Bulletin 27 February 2012Rotary Club Bali Ubud Sunset
Meeting every Monday at 5:30pm Maya Resort, Ubud
“A person who never made a mistake never tried anything new.”
BULLETIN 27 FEBRUARY, 2012
Attending: Allan, Antje, Mr. Chu, Don and Sue B., Janet, LLoyd, Marilyn, Patricia, Philip, Rucina, Sue W, Zsuzsa
Apologies: Alisa (USA), Augie (Thailand), Bruce, Cat (attending to her sister’s funeral in Canada), Danielle, Donna, Driya and Probo, Fred and Mandy (Egypt), Gabe (Sumatra), Rosalind (Nepal), Rustiasa (India), Jody (USA), Kadek, Mary L., Mary Jane (Singapore), Tjok Raka, Bill (Mexico)
Guests: Rtns Bill and Judith Schneider (RC Foster City USA), Rtn Roger Barclay-Edwards (RC Cheltenham North U.K.), Rtn Sandy Crittenden (RC Menlo Park, USA), Whitney Crittenden (USA), Michael Goodman, USA, Mike Jorgensen (Canada), Guest Speaker Garrett Kam
ANNOUNCEMENTS, CORRESPONDENCE, REPORTS
Lots of correspondence this week. From International Chair Rtn Rowan McClean, (RC North Balwyn), excitement as he begins writing his club’s first Global Grant Proposal. We have a vested interest in his success because we anticipate being Rowan’s host club for a project that would put computers, computer curriculum, and computer training into a bunch of elementary schools.
From Rtn Sheila Henry (RC La Jolla Golden Triangle) a passionate interest in reducing sex trafficking. (Our own DG Ridlo advised focusing on education rather than our club members considering doing battle with the slimy types of individuals responsible for sex trafficking. With growth in Rotary membership an important goal, he clearly does not want any of us bumped off).
From Rtn Allan Briggs, RC West Perth, a report on the continuing efforts of his club to finalize a budget to help the distant village of Les where lack of education and resulting poverty leaves the villagers with few options).
Rtns Don and Sue Bennett are putting the final touches on their project proposal to help one of their Bali neighborhood schools.
And from our Rtn Gabe the following comical message…
‘Still in North Sumatra, about to enter Aceh by sardine bemo (Ed. Note: This is the public transport vehicle)… Please tell our members that I have perfected my story on where my husband is ;)) and practicing my instant jilbab technique. Also that I am clearly the most interesting event to happen in some of these little towns for some time. She eats! Look she drinks water! Let’s practice our two English sentences immediately! Hope you have a great meeting.’
Deja Vu: Ever sit across the room from someone and say to yourself, “I KNOW that person…but who is he?” Sure enough from RC Menlo Park, USA it was Rtn guest Sandy Crittenden and his daughter holidaying in Bali. Turns out AG Marilyn has done make-ups at Sandy’s club and a fine club it is!
Rotaract Age Limit Stays at 30: We were a bit unhappy that the Rotary Council on Legislation has ruled against increasing the age limits of Rotaractors. Several of our Rotaracts are at that magic age of 30 and over the years have set great examples for the younger Rotaracts. But in every cloud there’s a silver lining….the push is on to bring them into the Rotary fold. And as experienced Rotaracts, who would be better Rotarian advisors to the younger Rotaracts?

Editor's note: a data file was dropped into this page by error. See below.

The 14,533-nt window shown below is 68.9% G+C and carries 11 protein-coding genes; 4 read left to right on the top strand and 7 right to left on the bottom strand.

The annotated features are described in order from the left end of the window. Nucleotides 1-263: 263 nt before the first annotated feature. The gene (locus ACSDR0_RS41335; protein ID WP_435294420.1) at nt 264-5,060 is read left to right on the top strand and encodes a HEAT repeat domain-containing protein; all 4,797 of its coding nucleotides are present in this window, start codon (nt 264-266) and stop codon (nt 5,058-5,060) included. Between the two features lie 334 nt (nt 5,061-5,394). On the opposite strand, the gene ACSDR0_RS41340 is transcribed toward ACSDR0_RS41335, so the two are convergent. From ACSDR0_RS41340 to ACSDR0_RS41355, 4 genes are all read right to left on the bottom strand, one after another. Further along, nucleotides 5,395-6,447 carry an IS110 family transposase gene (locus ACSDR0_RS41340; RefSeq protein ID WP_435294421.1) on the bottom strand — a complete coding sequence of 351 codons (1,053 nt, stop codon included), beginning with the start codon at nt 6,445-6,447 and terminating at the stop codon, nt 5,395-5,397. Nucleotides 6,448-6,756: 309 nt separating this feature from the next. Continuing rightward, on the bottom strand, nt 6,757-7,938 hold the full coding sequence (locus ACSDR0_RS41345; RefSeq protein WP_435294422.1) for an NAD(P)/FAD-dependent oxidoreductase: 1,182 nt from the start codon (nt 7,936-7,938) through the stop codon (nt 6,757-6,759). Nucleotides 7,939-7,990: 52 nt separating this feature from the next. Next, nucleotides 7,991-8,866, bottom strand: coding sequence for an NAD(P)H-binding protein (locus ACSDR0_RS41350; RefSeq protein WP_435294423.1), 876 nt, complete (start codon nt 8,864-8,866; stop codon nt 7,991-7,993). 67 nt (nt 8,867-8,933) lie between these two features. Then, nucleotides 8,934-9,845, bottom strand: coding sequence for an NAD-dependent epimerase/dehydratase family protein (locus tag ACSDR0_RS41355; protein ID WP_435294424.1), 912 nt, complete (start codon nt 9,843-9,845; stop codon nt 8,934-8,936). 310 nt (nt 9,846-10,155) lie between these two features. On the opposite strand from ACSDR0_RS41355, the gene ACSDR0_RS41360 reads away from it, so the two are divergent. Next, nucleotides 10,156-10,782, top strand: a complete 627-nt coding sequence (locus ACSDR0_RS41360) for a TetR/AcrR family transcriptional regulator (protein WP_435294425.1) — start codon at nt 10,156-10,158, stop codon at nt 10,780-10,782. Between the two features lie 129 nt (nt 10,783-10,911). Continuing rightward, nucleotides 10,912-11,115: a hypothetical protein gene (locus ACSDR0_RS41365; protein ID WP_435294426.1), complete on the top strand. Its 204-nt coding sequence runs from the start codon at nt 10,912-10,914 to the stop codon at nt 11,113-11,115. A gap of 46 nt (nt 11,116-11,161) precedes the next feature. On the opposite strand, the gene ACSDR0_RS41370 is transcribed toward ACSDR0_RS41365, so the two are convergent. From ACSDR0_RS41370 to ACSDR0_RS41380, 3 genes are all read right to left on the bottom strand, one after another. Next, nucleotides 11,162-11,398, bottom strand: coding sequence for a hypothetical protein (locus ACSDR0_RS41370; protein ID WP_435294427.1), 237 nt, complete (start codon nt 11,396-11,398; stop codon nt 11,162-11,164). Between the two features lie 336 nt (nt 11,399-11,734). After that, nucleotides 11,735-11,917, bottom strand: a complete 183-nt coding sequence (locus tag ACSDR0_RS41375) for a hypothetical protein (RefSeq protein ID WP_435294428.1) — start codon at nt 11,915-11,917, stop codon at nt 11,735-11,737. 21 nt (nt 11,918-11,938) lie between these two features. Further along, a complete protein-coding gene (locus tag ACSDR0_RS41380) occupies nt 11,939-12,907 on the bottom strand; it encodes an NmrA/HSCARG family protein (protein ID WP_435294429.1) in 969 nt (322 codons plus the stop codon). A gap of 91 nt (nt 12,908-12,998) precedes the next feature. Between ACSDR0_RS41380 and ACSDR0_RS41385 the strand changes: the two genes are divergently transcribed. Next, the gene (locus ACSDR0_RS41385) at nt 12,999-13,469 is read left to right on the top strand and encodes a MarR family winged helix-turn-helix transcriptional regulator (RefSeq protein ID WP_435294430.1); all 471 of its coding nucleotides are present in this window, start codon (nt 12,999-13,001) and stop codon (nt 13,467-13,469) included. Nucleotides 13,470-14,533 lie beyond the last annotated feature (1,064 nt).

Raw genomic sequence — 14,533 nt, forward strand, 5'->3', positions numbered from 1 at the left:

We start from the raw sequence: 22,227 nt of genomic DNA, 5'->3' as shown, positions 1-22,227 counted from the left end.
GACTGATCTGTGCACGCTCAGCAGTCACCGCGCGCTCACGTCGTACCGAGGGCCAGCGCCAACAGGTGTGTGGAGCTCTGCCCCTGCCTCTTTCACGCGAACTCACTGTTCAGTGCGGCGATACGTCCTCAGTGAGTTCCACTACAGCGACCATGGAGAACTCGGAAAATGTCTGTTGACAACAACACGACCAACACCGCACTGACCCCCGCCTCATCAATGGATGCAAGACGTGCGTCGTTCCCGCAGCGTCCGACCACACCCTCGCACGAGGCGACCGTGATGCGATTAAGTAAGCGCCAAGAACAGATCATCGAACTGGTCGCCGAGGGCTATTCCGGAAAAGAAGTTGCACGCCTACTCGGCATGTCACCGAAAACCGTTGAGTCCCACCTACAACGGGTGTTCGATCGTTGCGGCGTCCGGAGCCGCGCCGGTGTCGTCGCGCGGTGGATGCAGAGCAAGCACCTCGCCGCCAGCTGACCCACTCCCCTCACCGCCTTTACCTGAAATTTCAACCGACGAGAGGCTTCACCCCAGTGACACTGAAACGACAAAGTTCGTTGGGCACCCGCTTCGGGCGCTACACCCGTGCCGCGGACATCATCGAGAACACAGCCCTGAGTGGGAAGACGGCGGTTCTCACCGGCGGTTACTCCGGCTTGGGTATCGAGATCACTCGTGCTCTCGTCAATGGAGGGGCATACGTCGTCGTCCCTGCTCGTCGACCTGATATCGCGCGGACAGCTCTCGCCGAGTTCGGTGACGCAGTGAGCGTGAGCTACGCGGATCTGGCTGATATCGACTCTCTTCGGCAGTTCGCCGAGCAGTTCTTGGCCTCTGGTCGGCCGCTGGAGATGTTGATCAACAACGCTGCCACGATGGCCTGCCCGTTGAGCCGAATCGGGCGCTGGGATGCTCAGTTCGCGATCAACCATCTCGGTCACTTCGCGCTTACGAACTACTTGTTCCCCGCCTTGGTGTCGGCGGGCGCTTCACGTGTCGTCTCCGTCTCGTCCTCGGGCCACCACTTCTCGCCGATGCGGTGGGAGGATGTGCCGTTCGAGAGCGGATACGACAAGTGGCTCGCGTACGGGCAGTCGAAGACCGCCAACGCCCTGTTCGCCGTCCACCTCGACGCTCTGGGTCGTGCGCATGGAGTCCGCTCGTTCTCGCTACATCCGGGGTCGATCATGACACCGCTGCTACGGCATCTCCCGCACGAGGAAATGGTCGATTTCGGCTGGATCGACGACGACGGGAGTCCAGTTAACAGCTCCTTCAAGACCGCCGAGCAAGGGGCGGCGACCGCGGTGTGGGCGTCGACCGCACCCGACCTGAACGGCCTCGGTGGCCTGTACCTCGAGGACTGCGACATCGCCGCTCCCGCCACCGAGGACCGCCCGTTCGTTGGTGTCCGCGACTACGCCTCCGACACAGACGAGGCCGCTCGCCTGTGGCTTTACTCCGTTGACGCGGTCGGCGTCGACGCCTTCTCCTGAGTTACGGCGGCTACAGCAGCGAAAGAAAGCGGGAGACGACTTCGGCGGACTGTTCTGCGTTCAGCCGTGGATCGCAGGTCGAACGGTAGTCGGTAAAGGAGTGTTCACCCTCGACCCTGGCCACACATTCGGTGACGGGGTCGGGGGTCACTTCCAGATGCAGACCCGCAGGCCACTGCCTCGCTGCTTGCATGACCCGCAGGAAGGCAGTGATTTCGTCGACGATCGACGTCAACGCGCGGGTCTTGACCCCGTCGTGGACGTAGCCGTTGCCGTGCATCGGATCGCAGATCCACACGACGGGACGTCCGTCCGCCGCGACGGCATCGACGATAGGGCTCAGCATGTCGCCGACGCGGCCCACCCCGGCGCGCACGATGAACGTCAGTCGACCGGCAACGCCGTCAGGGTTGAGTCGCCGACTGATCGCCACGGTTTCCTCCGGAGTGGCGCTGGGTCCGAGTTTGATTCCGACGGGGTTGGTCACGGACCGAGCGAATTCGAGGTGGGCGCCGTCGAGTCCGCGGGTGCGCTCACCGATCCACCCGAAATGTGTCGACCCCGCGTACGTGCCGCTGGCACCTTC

Rtns Alan and VP Rucina told us about preliminary planning for the project with RC North Balwyn. If it is as large a project as RC North Balwyn is anticipating, it will be a long running effort. With limited continuity of principals in schools, Allan and Rucina might find themselves annually teaching new principals about their responsibilities to the project. The project could likely run 24 months or even more! (Hey, this is Bali…nothing happens quickly.) We may have to beg for some downsizing from our international partner.
PP Sue W had a terrific training adventure at one of the five schools in our GG project. Now that all the schools have new toilets and running water Sue is intent that those toilets remain CLEAN! Sue went at Kerta #1 elementary school with Rotaracters Sudana and Kaler teaching the teachers and the students how to properly clean their toilets!! After Sue polished up one toilet (with a little humorous guidance from the Rotaracts) she turned to the teachers and kids and under Sue’s eagle eye supervision, they cleaned the others. The good news is that the toilets were in pretty good shape to begin with!! And after cleaning toilets Sue asked the students to demonstrate the proper way to wash their hands. Not only did they remember all the necessary steps, most of them insisted on showing Sue how to do it with the real stuff…soap and water! Good thing we built plenty of wash basins throughout the school grounds or Sue would still be there, waiting for the last student to show how it’s done.
Global Grant Evaluation News: A busy day for Sue – from toilets to project evaluation, Sue went on to visit Campuhan College where, with instruction from our sterling friend-of-Rotary and survey expert Farquhar Stirling, industrious students are doing the data entry for hundreds of pre and post basic hygiene evaluation tests. Based on observation, the kids really have learned a lot, but we hope the statistical data backs this up.